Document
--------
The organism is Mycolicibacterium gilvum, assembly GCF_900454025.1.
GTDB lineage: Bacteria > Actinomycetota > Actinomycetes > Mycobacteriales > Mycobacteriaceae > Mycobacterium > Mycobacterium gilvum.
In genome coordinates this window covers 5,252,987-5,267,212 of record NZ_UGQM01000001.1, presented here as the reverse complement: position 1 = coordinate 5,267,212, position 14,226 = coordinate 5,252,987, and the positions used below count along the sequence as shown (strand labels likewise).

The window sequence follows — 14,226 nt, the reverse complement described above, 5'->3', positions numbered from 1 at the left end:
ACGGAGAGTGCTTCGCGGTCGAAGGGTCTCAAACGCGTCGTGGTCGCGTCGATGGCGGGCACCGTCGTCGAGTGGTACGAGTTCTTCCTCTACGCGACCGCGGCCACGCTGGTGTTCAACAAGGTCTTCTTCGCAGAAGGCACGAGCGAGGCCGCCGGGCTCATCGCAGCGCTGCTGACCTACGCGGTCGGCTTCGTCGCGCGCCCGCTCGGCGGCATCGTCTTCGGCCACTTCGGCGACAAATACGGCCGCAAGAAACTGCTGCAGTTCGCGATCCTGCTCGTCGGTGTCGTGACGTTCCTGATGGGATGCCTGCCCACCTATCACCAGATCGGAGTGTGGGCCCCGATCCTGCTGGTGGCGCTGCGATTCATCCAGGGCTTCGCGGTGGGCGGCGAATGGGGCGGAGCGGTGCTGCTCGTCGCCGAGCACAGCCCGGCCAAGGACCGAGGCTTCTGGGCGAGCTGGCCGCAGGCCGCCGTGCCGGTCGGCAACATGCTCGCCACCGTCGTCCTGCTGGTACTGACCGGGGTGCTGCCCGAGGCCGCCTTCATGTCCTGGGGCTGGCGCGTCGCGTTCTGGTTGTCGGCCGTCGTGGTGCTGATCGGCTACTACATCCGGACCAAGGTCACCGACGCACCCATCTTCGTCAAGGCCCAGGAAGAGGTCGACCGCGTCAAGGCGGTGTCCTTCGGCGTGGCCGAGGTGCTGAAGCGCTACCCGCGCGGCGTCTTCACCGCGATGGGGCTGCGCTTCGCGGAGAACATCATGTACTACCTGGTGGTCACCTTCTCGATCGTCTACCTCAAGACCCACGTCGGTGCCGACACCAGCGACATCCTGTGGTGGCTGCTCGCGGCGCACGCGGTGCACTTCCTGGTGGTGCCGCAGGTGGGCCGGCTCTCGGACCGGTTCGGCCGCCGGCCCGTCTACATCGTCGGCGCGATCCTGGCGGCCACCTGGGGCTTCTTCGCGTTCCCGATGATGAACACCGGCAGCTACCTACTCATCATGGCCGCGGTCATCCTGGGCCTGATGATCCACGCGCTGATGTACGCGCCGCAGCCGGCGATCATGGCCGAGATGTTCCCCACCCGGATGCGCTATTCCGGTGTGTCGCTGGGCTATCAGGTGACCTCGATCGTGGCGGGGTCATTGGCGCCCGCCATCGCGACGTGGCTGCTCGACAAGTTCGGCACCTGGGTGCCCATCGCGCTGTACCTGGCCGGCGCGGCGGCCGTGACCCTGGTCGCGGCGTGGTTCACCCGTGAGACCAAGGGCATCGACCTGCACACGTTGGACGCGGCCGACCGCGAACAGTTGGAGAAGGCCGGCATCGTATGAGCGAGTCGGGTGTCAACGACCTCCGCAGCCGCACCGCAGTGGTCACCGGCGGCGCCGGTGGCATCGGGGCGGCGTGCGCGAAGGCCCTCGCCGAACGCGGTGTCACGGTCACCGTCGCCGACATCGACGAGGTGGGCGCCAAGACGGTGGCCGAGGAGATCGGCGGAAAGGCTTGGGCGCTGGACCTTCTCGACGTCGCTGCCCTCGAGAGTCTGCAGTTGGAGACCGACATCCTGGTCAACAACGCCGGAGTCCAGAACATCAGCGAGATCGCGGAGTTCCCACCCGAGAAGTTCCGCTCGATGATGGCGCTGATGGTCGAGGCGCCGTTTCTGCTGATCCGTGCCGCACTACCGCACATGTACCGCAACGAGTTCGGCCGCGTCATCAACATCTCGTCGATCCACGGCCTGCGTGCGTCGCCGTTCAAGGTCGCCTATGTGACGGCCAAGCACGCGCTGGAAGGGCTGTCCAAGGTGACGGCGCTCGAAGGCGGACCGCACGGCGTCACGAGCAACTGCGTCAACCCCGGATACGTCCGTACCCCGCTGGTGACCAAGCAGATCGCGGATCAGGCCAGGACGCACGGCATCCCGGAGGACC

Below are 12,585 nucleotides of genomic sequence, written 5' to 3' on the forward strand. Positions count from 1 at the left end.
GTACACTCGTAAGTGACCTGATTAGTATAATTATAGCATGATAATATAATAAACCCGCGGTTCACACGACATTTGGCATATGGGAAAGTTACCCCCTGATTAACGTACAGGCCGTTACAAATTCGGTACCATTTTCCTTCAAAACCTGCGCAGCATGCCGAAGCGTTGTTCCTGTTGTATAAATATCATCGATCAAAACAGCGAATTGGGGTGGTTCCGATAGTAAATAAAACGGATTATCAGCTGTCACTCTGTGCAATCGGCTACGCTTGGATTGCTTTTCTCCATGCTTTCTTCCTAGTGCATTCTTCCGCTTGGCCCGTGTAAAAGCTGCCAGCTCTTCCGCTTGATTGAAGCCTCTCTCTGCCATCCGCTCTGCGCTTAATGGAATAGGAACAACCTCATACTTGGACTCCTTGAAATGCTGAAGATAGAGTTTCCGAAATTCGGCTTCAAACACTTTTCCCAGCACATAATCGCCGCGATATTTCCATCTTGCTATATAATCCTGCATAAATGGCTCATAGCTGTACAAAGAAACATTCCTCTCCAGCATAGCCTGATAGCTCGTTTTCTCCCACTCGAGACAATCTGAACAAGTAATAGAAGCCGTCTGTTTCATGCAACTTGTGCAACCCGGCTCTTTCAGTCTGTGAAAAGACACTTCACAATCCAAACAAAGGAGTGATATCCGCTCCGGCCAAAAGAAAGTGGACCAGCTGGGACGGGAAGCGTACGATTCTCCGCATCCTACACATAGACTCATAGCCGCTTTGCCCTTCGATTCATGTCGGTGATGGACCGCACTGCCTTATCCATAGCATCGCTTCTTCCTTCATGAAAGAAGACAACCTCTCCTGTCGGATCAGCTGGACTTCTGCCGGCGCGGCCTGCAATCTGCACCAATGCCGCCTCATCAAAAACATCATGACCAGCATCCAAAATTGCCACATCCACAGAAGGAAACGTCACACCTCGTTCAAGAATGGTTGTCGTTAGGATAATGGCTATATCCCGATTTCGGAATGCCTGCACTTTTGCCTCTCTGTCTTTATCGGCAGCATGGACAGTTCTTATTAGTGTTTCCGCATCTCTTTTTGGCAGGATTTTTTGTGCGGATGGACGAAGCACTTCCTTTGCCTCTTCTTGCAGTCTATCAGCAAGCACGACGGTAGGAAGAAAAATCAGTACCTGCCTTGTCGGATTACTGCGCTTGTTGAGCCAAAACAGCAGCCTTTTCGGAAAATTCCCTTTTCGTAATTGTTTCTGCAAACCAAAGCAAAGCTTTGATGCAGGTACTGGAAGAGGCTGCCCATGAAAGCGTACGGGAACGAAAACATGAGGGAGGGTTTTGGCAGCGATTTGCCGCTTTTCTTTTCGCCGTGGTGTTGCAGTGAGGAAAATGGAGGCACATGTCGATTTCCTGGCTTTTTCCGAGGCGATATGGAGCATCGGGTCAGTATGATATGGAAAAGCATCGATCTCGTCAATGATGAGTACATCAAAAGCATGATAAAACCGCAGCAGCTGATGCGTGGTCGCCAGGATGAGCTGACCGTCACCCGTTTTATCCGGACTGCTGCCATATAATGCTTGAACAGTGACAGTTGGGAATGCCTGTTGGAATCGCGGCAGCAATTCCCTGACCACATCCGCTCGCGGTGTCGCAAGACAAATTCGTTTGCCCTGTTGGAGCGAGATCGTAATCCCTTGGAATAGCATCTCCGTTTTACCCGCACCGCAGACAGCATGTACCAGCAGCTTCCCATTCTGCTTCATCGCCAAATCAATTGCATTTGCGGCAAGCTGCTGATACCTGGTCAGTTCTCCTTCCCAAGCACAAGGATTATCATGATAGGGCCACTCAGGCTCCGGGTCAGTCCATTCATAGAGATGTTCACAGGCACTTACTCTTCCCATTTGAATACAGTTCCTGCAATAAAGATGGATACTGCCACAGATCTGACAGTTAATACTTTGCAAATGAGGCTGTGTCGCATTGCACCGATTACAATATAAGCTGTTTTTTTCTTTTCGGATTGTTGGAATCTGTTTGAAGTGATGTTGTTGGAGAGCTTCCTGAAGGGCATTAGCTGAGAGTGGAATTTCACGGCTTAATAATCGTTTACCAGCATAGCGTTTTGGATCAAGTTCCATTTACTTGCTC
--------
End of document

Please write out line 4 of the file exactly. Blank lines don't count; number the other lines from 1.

The window sequence follows — 14,226 nt, the reverse complement described above, 5'->3', positions numbered from 1 at the left end: